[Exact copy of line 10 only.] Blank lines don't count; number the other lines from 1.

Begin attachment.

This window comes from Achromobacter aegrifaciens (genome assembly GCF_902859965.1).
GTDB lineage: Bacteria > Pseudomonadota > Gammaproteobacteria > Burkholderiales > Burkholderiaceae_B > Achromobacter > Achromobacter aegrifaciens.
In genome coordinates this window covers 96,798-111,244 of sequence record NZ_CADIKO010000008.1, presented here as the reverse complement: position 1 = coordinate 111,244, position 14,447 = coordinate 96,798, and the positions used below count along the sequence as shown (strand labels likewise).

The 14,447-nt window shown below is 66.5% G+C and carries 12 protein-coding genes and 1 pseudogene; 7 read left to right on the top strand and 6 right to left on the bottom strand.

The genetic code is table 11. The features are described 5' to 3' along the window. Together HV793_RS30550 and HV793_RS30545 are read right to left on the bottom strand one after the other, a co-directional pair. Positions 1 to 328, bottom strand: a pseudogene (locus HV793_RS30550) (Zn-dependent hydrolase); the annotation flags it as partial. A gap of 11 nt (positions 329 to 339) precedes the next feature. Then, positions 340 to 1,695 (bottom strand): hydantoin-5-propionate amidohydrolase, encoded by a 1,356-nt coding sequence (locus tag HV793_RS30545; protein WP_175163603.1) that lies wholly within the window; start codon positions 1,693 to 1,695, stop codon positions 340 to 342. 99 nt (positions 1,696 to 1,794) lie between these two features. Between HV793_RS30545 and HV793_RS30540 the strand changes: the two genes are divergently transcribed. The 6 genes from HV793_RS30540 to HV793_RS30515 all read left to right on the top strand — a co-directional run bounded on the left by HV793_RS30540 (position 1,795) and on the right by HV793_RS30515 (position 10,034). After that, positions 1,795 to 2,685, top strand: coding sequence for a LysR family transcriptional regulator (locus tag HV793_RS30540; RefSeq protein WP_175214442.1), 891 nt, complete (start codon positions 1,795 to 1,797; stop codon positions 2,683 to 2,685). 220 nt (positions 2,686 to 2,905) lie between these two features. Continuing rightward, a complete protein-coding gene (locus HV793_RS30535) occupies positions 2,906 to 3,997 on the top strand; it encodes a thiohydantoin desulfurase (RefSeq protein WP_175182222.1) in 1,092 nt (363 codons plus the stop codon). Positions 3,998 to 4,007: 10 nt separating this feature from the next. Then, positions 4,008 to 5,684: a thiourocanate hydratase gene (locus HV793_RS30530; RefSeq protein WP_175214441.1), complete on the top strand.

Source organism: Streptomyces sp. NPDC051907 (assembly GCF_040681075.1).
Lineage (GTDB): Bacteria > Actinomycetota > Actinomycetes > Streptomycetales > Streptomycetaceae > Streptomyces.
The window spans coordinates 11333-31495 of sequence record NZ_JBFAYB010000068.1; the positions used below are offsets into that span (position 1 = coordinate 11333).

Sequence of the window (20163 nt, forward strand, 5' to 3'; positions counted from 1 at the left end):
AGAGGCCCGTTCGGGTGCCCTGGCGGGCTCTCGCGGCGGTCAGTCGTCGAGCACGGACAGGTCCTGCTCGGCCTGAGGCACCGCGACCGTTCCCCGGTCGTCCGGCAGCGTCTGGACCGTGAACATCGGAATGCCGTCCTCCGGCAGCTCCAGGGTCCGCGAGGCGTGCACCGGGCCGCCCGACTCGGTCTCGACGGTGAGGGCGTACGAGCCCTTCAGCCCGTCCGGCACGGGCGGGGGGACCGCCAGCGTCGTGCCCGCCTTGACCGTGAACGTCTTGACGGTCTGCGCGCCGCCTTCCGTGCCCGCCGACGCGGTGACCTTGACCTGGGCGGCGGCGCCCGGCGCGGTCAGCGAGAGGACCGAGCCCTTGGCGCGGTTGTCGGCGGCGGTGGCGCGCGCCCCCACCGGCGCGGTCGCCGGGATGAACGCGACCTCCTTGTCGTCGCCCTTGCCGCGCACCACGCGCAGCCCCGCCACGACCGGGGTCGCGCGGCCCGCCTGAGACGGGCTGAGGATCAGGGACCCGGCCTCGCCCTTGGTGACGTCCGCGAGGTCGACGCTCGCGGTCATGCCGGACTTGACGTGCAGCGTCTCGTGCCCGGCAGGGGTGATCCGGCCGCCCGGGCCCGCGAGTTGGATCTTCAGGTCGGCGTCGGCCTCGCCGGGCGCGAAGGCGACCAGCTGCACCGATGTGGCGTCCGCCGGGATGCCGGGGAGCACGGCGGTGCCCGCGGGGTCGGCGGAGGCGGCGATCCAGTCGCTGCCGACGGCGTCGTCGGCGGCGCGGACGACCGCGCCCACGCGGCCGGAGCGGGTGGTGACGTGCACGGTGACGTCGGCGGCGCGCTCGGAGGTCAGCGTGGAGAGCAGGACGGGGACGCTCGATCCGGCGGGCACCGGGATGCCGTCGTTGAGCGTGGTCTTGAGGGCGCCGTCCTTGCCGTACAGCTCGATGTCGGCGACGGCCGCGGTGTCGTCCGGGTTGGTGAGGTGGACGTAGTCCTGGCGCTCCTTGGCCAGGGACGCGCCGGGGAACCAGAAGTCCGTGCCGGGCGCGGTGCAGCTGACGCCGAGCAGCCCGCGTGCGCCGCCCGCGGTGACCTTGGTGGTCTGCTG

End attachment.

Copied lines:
AGAGGCCCGTTCGGGTGCCCTGGCGGGCTCTCGCGGCGGTCAGTCGTCGAGCACGGACAGGTCCTGCTCGGCCTGAGGCACCGCGACCGTTCCCCGGTCGTCCGGCAGCGTCTGGACCGTGAACATCGGAATGCCGTCCTCCGGCAGCTCCAGGGTCCGCGAGGCGTGCACCGGGCCGCCCGACTCGGTCTCGACGGTGAGGGCGTACGAGCCCTTCAGCCCGTCCGGCACGGGCGGGGGGACCGCCAGCGTCGTGCCCGCCTTGACCGTGAACGTCTTGACGGTCTGCGCGCCGCCTTCCGTGCCCGCCGACGCGGTGACCTTGACCTGGGCGGCGGCGCCCGGCGCGGTCAGCGAGAGGACCGAGCCCTTGGCGCGGTTGTCGGCGGCGGTGGCGCGCGCCCCCACCGGCGCGGTCGCCGGGATGAACGCGACCTCCTTGTCGTCGCCCTTGCCGCGCACCACGCGCAGCCCCGCCACGACCGGGGTCGCGCGGCCCGCCTGAGACGGGCTGAGGATCAGGGACCCGGCCTCGCCCTTGGTGACGTCCGCGAGGTCGACGCTCGCGGTCATGCCGGACTTGACGTGCAGCGTCTCGTGCCCGGCAGGGGTGATCCGGCCGCCCGGGCCCGCGAGTTGGATCTTCAGGTCGGCGTCGGCCTCGCCGGGCGCGAAGGCGACCAGCTGCACCGATGTGGCGTCCGCCGGGATGCCGGGGAGCACGGCGGTGCCCGCGGGGTCGGCGGAGGCGGCGATCCAGTCGCTGCCGACGGCGTCGTCGGCGGCGCGGACGACCGCGCCCACGCGGCCGGAGCGGGTGGTGACGTGCACGGTGACGTCGGCGGCGCGCTCGGAGGTCAGCGTGGAGAGCAGGACGGGGACGCTCGATCCGGCGGGCACCGGGATGCCGTCGTTGAGCGTGGTCTTGAGGGCGCCGTCCTTGCCGTACAGCTCGATGTCGGCGACGGCCGCGGTGTCGTCCGGGTTGGTGAGGTGGACGTAGTCCTGGCGCTCCTTGGCCAGGGACGCGCCGGGGAACCAGAAGTCCGTGCCGGGCGCGGTGCAGCTGACGCCGAGCAGCCCGCGTGCGCCGCCCGCGGTGACCTTGGTGGTCTGCTG